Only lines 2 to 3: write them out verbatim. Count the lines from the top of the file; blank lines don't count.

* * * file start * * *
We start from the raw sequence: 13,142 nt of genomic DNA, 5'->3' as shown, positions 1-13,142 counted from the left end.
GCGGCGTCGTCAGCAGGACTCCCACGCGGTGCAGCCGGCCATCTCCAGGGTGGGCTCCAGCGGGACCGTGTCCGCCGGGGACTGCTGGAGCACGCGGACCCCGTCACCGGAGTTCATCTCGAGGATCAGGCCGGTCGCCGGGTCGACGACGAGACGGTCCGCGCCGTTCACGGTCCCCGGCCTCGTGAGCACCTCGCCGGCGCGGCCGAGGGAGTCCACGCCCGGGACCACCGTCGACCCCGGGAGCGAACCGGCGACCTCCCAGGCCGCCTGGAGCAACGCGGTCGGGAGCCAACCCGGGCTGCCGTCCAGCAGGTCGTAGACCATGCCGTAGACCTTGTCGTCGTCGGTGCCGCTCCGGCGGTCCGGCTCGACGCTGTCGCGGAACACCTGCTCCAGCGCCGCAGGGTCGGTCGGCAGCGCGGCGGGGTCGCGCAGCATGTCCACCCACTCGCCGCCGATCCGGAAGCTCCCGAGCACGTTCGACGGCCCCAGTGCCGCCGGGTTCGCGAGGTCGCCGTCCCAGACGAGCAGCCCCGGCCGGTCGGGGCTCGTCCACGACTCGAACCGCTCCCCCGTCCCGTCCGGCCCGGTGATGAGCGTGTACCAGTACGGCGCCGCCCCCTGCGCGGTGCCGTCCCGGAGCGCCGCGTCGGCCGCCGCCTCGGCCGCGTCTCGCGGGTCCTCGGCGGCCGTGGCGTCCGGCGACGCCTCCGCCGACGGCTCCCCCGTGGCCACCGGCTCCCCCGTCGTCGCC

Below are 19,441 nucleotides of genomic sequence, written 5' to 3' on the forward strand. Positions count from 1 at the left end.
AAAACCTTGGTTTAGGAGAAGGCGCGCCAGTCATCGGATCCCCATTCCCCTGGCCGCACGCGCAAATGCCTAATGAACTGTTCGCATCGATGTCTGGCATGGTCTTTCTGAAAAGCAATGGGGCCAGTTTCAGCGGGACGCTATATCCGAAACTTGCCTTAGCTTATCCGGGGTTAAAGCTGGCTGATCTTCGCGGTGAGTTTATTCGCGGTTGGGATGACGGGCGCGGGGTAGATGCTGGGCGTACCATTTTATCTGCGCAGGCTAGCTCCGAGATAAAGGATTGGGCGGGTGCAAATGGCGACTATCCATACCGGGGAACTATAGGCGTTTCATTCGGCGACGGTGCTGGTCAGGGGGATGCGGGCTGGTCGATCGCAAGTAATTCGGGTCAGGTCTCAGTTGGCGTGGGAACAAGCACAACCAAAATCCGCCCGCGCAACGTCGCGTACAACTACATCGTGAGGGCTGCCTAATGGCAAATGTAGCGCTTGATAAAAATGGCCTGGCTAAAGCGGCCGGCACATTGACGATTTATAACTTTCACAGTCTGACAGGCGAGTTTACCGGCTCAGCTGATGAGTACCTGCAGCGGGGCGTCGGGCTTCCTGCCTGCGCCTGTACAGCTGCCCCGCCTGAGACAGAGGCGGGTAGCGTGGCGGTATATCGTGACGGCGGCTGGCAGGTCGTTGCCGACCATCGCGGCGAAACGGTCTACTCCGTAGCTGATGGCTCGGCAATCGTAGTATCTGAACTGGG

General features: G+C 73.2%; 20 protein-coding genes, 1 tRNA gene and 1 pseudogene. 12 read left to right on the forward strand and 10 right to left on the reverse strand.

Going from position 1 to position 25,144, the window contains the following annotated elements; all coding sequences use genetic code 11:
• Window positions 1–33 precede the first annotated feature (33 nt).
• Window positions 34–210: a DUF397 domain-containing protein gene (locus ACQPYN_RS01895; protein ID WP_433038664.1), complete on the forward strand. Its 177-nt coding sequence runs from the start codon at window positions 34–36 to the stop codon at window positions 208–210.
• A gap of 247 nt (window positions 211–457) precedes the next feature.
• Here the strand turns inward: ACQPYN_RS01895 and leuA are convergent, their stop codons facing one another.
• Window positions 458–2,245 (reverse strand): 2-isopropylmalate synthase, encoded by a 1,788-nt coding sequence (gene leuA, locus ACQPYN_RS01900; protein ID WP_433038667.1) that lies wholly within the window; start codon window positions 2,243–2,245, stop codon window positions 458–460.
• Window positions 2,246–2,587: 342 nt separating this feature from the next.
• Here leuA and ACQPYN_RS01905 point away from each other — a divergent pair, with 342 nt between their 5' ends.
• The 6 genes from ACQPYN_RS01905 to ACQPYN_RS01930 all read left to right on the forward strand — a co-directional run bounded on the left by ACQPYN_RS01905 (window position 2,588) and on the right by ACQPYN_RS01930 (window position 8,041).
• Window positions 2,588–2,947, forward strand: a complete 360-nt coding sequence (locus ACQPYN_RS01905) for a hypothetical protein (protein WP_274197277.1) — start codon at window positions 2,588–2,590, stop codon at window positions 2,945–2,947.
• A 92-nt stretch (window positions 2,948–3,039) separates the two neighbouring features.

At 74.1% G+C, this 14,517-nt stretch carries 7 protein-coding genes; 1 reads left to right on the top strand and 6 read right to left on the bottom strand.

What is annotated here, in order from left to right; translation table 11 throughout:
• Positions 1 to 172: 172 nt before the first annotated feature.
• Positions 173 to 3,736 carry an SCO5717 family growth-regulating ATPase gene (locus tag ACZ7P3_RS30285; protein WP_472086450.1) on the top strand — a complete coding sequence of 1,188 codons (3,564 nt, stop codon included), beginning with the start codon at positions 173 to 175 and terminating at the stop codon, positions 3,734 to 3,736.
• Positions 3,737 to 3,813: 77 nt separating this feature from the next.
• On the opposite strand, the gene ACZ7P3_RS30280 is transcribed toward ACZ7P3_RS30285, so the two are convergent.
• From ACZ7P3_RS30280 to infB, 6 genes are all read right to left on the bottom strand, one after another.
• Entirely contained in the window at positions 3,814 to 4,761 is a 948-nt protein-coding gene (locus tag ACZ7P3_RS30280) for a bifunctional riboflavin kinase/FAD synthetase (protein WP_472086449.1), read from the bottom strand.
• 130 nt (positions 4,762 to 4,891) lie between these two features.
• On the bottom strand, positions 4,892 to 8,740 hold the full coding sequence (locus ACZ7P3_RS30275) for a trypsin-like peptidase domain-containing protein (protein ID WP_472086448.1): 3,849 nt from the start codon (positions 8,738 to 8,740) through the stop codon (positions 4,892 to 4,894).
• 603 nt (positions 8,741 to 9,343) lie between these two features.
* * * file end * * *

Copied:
GCGGCGTCGTCAGCAGGACTCCCACGCGGTGCAGCCGGCCATCTCCAGGGTGGGCTCCAGCGGGACCGTGTCCGCCGGGGACTGCTGGAGCACGCGGACCCCGTCACCGGAGTTCATCTCGAGGATCAGGCCGGTCGCCGGGTCGACGACGAGACGGTCCGCGCCGTTCACGGTCCCCGGCCTCGTGAGCACCTCGCCGGCGCGGCCGAGGGAGTCCACGCCCGGGACCACCGTCGACCCCGGGAGCGAACCGGCGACCTCCCAGGCCGCCTGGAGCAACGCGGTCGGGAGCCAACCCGGGCTGCCGTCCAGCAGGTCGTAGACCATGCCGTAGACCTTGTCGTCGTCGGTGCCGCTCCGGCGGTCCGGCTCGACGCTGTCGCGGAACACCTGCTCCAGCGCCGCAGGGTCGGTCGGCAGCGCGGCGGGGTCGCGCAGCATGTCCACCCACTCGCCGCCGATCCGGAAGCTCCCGAGCACGTTCGACGGCCCCAGTGCCGCCGGGTTCGCGAGGTCGCCGTCCCAGACGAGCAGCCCCGGCCGGTCGGGGCTCGTCCACGACTCGAACCGCTCCCCCGTCCCGTCCGGCCCGGTGATGAGCGTGTACCAGTACGGCGCCGCCCCCTGCGCGGTGCCGTCCCGGAGCGCCGCGTCGGCCGCCGCCTCGGCCGCGTCTCGCGGGTCCTCGGCGGCCGTGGCGTCCGGCGACGCCTCCGCCGACGGCTCCCCCGTGGCCACCGGCTCCCCCGTCGTCGCC

Below are 19,441 nucleotides of genomic sequence, written 5' to 3' on the forward strand. Positions count from 1 at the left end.